Recognising Negative Thoughts

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Negative thoughts always want something that cannot be changed to be different explains Graham Price

Many years ago, a CEO I worked with shared with me one of his secrets of success. He told me that the way most people think entails ‘wishing for the impossible’. The Executive explained he was referring to negative thoughts. Negative thoughts about the past or present (such as regret, disappointment or dissatisfaction) always want something that’s happened not to have happened, or a situation that exists right now, not to exist right now. That’s clearly wishing for the impossible, as the past can never be changed, and the present can never be undone. It’s simply too late. We may be able to change something in the next moment, but we can never undo what already is.

The CEO explained that worrying about the future is also a form of negative thought. We worry about those things we believe we cannot control, or we worry about the extent that we cannot, or might not, be able to control them. That makes worry as foolish as wanting the past to be different. If we believed we could control something in the future, we wouldn’t be worrying about it. We’d just control it.

The Executive then explained that he only had negative thoughts occasionally, and when he did, he would immediately drop them. I later observed him at a board meeting; he never expressed a negative thought. The other directors, smart people though they were, constantly expressed negative thoughts about things that had happened, negative situations that existed, or negative things that might happen in the future. I’m now a psychologist and executive coach and I can confirm that many of my clients have hundreds of negative thoughts per day. For some that’s thousands.

I shared what I had learned with two work colleagues. We decided to train ourselves to mirror our CEO. We began by counting how many negative thoughts we had in a day. Each of us counted over twenty. We then started noticing whenever we had one and immediately dropped it, refocusing only on whether there was anything we could do to improve the future. In the case of worry, we replaced the negative thought with recognition that ‘whatever will be, will be’ and accepted that. Then thought about anything we could do to gain more control.

We noticed a few things. First, we recognised that as all negative thoughts were foolish, we didn’t need to remind ourselves of that. We just dropped them. Second, we noticed that having dropped a negative thought it often came back. We realised we’d only get good at dropping them with lots of practice. So, we decided that a negative thought coming back was good news, as it gave us another opportunity to practice. Third, we noticed that most of the time, we couldn’t think of anything to do to improve the future, so we didn’t spend much time on that. Finally, we noticed that, over time, fewer negative thoughts were arising. We assumed that our unconscious had picked up the process and was dropping the thought before it became conscious.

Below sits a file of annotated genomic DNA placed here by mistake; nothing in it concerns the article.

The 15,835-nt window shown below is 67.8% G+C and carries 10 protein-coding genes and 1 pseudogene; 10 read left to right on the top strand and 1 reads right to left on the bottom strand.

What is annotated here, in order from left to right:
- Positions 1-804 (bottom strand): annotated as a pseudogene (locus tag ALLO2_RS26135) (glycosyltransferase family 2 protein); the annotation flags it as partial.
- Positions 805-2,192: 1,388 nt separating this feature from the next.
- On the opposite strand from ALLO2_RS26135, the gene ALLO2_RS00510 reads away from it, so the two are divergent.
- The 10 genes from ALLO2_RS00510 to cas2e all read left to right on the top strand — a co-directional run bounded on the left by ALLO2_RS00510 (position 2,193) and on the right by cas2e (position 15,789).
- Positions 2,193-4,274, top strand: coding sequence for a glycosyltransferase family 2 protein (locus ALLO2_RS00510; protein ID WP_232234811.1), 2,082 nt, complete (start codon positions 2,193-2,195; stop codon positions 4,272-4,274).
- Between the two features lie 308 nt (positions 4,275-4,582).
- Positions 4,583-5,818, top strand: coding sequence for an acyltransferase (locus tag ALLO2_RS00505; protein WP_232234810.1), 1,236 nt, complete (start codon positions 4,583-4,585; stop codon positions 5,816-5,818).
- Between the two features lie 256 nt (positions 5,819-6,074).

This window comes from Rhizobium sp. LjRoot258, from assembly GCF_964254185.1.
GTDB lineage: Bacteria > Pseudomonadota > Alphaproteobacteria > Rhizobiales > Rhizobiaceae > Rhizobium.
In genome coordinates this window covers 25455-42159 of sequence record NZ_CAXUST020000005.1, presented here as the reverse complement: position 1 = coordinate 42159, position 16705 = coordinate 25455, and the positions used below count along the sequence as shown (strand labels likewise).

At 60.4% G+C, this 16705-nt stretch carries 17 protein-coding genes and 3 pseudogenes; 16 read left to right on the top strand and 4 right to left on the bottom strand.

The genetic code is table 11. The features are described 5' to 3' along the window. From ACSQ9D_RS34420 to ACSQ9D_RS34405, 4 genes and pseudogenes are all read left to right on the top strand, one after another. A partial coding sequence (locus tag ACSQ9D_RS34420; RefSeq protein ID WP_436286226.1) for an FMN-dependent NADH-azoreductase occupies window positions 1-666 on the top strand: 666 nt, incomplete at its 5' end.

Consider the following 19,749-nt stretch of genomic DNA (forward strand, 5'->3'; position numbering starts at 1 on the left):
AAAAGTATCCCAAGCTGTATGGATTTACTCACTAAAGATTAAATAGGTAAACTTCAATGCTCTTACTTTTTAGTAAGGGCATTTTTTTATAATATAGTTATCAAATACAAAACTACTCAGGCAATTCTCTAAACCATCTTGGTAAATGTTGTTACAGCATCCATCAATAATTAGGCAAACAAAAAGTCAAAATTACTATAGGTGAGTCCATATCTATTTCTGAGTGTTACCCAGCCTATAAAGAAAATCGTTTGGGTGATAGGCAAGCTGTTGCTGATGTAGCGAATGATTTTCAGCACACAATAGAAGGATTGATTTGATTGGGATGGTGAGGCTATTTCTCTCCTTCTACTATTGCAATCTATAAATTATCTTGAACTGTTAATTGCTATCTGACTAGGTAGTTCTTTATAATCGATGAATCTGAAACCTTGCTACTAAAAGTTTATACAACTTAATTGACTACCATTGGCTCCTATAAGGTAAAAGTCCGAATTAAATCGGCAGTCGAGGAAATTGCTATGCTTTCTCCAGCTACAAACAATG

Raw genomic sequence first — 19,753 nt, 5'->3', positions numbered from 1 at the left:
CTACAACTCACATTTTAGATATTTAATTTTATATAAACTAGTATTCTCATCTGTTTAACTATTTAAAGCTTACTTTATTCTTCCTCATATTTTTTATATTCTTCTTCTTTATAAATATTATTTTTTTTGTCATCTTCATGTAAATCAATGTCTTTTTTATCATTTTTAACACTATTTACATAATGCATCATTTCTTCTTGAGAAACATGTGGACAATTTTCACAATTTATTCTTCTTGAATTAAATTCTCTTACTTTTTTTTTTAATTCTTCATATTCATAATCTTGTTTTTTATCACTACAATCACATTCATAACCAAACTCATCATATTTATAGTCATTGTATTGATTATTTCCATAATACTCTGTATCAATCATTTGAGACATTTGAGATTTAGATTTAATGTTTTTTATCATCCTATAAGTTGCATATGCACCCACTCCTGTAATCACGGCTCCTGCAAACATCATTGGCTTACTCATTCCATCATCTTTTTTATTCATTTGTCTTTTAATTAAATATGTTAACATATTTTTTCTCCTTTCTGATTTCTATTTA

Within a few weeks, our negative thoughts had reduced from over twenty per day, to three or four per day. Those that remained were all about blame. We may have known that we couldn’t change the past, but we still thought it ‘should’ have been different. We were still blaming ourselves, or others, for what had happened. We eventually got rid of blame, replacing it with responsibility.

In the more than 20 years since, I’ve only rarely experienced any negative thoughts and when I do occasionally notice one, I drop it straight away. We called this process ‘Positive Acceptance’ (PAcceptance). This means ‘accepting what is’, or what will be.

Eliminating negative thoughts has had a dramatic impact on my life. You might want to try it.

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About Author

Graham W Price

Graham W Price is a chartered psychologist, personal and executive coach and development trainer. He’s an accredited member of the British Association of Behavioural and Cognitive Psychotherapies (BABCP) and a leading provider of Acceptance Action Therapy and its personal development equivalent, Acceptance Action Training. He offers free webinars called ‘Positive Mind Training’ teaching life-changing skills that attendees use every day for the rest of their lives. See www.positive-mind-training.com. See/hear testimonials from graduates at www.aaactt.com/testimonials. To find out more about Graham, see www.abicord.com/graham-price

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